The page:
The Politics of United States Foreign Policy

Front Cover
Cengage Learning, Jan 11, 2010 - Political Science - 544 pages
0 Reviews
Widely considered to be a definitive work on how U.S. foreign policy is made, THE POLITICS OF UNITED STATES FOREIGN POLICY uses three levels of analysis that demonstrate how government, society, and the historical-global environment all impact policymaking. Appropriate for those professors who want to teach a course that emphasizes process, the text blends substance, history, and theory in a lively narrative that is comprehensive, accessible, and informative. This new fifth edition is streamlined and updated and includes coverage of the 2008 elections, the new Congress, the global economic crisis, updates on the Iraq War, and the Obama administration's foreign policy.
Important Notice: Media content referenced within the product description or the product text may not be available in the ebook version.
  

What people are saying - Write a review

We haven't found any reviews in the usual places.

Contents

Introduction
1
Government and the Policymaking Process
55
The Society and Domestic Politics
327
Conclusion
451

Common terms and phrases

About the author (2010)

Jerel A. Rosati is Professor of Political Science and International Studies at the University of South Carolina. His area of specialization is the theory and practice of foreign policy, focusing on the U.S. policymaking process, bureaucratic politics and decision-making theory, and the political psychological study of political leaders and human cognition. He is the author and editor of five books and over seventy articles and chapters. The recipient of numerous outstanding teaching awards, Prof. Rosati has been a Fulbright Senior Specialist and/or a Visiting Scholar in Colombia at the University of Los Andes in Bogota, Armenia at the Institute of Democracy & Human Rights in Yerevan, Argentina at the University of San Andreas in Buenos Aires, at Somalia National University in Mogadishu, and at China's Foreign Affairs College in Beijing. He also served as a research associate in the Foreign Affairs and National Defense Division of the Congressional Research Service of the Library of Congress, president of the International Studies Association's Foreign Policy Analysis Section, and president of the Southern region of the International Studies Association. In 2002 he was the principal investigator, program director and academic director of a six-week U.S. Department of State Fulbright American Studies Institute on U.S. Foreign Policy for 18 scholars-practitioners from all over the world. In addition, he has been awarded and participated in a number of grants since 1984 as academic director, field director, and/or project director where he has taught-trained students, scholars, and practitioners from around the world, including Argentineans, Armenians, Bulgarians, Chinese, Colombians, Israelis and Palestinians, and Somalis.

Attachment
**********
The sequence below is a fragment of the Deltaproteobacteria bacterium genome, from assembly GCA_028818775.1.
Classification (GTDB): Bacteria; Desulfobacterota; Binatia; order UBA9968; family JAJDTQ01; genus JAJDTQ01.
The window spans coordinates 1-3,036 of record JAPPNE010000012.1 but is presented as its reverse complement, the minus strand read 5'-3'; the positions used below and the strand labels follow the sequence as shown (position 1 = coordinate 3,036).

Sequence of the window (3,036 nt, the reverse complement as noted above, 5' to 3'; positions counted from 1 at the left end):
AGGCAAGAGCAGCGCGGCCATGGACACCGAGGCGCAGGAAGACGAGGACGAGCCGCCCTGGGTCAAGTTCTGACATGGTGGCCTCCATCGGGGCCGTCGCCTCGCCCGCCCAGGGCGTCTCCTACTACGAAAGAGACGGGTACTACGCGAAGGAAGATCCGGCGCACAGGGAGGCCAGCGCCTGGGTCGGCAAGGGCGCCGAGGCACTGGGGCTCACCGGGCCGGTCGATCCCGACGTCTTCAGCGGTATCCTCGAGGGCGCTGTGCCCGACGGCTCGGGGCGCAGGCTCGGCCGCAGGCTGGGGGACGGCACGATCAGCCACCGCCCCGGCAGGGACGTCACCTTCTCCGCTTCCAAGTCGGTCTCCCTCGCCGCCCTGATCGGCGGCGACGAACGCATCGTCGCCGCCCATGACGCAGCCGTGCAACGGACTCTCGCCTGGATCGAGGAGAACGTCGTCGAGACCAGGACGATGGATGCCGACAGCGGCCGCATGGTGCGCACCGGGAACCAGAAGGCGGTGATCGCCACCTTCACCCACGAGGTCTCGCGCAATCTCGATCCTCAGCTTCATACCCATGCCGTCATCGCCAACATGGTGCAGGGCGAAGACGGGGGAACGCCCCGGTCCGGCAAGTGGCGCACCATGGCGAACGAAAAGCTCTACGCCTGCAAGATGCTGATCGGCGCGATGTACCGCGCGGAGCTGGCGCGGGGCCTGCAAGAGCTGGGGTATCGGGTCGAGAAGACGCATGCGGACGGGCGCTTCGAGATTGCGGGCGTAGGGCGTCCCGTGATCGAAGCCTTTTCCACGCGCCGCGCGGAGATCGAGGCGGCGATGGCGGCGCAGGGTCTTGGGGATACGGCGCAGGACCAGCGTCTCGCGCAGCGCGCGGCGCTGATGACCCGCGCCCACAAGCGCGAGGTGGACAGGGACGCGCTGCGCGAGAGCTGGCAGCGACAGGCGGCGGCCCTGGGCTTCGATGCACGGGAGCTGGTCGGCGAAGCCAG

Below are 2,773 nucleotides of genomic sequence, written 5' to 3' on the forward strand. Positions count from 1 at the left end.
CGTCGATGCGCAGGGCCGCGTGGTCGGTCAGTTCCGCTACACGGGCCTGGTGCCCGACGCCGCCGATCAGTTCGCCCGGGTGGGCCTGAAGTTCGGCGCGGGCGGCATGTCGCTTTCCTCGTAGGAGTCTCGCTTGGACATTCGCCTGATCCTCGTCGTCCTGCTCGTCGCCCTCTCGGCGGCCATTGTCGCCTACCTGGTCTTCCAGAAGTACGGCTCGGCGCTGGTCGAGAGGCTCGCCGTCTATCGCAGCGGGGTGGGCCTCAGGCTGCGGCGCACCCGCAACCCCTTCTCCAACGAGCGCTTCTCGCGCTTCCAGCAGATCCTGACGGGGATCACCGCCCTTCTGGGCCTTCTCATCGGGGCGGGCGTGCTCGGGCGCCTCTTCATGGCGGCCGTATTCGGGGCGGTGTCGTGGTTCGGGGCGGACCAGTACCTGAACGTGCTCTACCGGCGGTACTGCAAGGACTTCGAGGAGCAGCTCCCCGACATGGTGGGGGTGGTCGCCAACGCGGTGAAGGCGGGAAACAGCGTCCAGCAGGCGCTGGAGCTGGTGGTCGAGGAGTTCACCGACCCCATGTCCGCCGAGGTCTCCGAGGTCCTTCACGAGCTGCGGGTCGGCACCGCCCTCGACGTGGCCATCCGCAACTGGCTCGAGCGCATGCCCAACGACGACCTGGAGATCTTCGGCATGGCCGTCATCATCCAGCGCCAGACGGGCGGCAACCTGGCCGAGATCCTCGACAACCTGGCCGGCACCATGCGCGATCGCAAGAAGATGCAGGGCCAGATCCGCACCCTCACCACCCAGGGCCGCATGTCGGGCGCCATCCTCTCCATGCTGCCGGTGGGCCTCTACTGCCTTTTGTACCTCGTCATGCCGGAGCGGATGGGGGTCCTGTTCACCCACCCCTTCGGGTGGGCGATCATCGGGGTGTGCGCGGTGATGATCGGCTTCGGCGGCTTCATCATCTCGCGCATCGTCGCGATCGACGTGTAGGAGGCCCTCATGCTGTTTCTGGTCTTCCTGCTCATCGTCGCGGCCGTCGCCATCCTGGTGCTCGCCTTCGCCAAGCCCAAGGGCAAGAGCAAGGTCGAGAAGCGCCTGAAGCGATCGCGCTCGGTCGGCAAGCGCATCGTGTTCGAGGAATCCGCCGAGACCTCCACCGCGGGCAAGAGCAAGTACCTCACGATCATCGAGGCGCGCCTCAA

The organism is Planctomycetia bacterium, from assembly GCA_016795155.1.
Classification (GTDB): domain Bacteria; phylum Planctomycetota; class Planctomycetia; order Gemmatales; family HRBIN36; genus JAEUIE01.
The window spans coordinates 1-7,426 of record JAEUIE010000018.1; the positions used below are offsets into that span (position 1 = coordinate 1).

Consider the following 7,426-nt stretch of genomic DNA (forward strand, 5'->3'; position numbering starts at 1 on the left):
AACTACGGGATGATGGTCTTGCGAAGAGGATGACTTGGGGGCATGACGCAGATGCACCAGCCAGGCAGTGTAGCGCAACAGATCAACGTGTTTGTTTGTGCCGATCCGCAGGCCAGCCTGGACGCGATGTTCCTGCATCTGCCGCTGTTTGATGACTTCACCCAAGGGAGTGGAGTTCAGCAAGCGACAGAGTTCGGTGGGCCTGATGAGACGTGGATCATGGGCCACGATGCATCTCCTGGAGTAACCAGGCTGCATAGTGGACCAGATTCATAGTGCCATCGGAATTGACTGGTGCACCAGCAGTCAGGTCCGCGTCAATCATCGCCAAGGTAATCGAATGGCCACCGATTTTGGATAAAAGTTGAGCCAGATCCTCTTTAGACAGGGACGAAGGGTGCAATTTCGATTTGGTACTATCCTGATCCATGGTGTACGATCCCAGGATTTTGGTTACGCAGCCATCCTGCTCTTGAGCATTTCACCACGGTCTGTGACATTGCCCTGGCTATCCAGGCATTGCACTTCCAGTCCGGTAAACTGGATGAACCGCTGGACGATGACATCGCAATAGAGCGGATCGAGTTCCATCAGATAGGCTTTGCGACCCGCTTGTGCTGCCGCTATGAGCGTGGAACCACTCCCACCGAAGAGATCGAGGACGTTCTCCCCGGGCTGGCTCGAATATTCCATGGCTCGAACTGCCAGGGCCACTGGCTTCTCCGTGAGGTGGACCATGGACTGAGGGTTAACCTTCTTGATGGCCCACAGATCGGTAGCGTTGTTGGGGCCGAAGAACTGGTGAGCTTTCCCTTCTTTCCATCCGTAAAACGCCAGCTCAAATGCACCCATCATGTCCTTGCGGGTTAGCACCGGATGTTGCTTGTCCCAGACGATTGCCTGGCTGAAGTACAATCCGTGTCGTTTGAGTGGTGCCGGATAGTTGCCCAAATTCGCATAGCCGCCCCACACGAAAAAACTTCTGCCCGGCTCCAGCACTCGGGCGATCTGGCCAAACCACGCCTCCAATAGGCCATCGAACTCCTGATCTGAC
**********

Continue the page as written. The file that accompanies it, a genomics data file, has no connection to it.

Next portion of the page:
James M. Scott is Herman Brown Chair and Professor of Political Science at Texas Christian University. His areas of specialization include foreign policy analysis and international relations, with particular emphasis on U.S. foreign policymaking and the domestic sources of foreign policy. He is author or editor of seven books (including this one), over 50 articles, book chapters, review essays, and other publications. He has been conference organizer and president of both the Foreign Policy Analysis section of the International Studies Association, and the Midwest region of the International Studies Association. He has also been a two-time winner of the Klingberg Award for Outstanding Faculty Paper at the ISA Midwest Annual Meeting. Since 1996 he has received over two dozen awards from students and peers for his outstanding teaching and research, including his institution's highest awards for scholarship in 2000 and 2001 and research mentoring in 2002. Since 2005 he has been Director of the Democracy Interdependence and World Politics Summer Research Program, a National Science Foundation Research Experience for Undergraduates, and he is currently an associate editor of FOREIGN POLICY ANALYSIS.

Bibliographic information